"As we enter the second year of the COVID-19 global pandemic, hospitals across Indiana and the country are seeing an unprecedented number of patients," she said. "The hospitals of Community Healthcare System: Community Hospital in Munster, St. Catherine Hospital in East Chicago and St. Mary Medical Center in Hobart are not immune to this latest surge."

An influx of coronavirus patients has meant it might take longer for people to get treated for other conditions, she said.

"While our staff has seen an increase in patients, not all are being treated for the same conditions," Sims said. "We triage our patients based on their acuity and the emergency of care. We continually assess our capacity each hour to determine when it is appropriate to change our bypass status or implement other phased plans to handle the surge in patient volumes. Even in the busiest of times, we accept and treat all patients who come to our (Emergency Department). Community Healthcare System is grateful for our dedicated front-line workers, including nurses, physicians, respiratory therapists and technologists, who provide high-quality care to our community."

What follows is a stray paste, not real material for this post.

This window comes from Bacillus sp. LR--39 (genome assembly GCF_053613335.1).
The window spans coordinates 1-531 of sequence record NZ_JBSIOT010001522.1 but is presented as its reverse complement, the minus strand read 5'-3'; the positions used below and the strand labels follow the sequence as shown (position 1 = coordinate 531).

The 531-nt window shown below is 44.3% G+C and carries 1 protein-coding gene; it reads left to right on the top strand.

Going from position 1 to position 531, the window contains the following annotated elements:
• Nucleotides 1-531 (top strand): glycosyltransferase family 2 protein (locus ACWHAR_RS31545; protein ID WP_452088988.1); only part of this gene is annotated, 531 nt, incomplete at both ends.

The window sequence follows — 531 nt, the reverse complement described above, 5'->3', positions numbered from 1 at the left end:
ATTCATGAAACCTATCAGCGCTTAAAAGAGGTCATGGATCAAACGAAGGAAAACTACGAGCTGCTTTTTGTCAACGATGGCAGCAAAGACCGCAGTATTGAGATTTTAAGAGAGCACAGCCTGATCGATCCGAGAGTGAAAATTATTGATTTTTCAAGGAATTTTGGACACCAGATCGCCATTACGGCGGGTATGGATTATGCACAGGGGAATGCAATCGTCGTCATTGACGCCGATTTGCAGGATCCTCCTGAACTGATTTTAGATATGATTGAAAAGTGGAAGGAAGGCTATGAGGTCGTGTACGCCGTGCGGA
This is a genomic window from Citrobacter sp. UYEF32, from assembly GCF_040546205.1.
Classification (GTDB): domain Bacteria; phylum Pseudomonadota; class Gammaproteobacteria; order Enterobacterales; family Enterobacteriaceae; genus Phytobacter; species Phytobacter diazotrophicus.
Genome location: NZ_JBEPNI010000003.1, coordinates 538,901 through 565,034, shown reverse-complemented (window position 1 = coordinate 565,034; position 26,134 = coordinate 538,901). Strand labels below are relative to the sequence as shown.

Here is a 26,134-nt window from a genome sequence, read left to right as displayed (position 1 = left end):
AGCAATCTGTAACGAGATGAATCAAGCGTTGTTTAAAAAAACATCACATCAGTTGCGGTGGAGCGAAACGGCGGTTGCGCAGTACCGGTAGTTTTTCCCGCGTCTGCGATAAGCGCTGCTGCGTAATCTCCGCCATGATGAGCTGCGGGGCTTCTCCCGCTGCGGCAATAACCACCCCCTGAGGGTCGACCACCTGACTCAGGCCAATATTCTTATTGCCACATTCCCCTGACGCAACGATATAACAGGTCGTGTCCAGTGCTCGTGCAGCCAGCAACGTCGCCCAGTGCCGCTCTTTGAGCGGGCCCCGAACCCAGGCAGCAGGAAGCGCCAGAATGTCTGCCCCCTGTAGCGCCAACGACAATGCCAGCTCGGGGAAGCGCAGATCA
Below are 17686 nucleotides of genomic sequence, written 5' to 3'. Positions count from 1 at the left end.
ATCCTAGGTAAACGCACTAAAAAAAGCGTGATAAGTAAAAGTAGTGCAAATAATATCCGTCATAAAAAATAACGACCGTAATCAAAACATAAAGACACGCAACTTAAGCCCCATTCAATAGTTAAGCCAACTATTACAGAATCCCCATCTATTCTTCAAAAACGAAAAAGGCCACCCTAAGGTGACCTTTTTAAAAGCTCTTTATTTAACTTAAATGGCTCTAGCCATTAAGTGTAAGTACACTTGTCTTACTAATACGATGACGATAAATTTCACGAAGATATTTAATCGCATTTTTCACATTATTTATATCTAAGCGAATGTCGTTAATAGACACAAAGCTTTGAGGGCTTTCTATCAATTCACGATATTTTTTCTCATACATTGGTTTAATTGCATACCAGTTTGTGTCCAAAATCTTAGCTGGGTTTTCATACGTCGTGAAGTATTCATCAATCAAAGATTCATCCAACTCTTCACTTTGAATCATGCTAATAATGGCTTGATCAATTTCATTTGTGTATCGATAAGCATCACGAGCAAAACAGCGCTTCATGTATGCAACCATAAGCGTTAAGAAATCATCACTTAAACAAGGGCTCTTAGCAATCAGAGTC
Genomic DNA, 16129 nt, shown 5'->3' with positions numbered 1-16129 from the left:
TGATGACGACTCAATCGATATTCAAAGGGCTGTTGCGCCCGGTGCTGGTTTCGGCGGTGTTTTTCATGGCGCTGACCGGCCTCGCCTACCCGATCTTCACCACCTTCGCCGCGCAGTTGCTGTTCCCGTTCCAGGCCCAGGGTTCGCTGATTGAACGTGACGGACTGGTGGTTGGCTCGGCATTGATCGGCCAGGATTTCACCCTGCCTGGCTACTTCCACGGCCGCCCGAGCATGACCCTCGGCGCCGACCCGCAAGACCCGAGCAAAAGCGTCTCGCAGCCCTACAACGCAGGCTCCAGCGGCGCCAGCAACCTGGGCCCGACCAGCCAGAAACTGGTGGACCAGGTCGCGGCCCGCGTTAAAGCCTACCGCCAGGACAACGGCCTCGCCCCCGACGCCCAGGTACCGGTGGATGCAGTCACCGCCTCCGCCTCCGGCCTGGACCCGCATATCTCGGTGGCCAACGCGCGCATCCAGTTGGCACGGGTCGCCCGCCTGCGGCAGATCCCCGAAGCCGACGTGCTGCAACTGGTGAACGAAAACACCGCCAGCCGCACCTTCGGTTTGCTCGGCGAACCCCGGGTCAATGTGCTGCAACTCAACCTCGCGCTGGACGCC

Franciscan Health hospitals in Northwest Indiana also have been grappling with a rise in coronavirus patients this winter, spokesman Robert Blaszkiewicz said.

"Our hospitals’ emergency departments have been stressed with high volumes of COVID-19 and other patients," he said. "With inpatient beds filled, we are seeing higher levels of holds of emergency department patients waiting for a bed. While wait times are longer than we would like, we continue to triage and prioritize more severe patients to provide clinically excellent and compassionate care. We encourage vaccines and boosters to keep people out of the hospital and lessen this surge of cases."

Most of those being treated have not gotten the coronavirus vaccines that are free and widely available, Doyle said.

"The way out of the pandemic is clear: vaccination. It is a documented fact that the vaccines are safe and are extremely effective in preventing severe disease and death," Doyle said. "So it is alarming that only 50.6% of Indiana residents are fully vaccinated — the 11th lowest rate in the U.S. According to the Indiana Hospital Association, 95% of Hoosiers hospitalized for COVID in November 2021 were unvaccinated."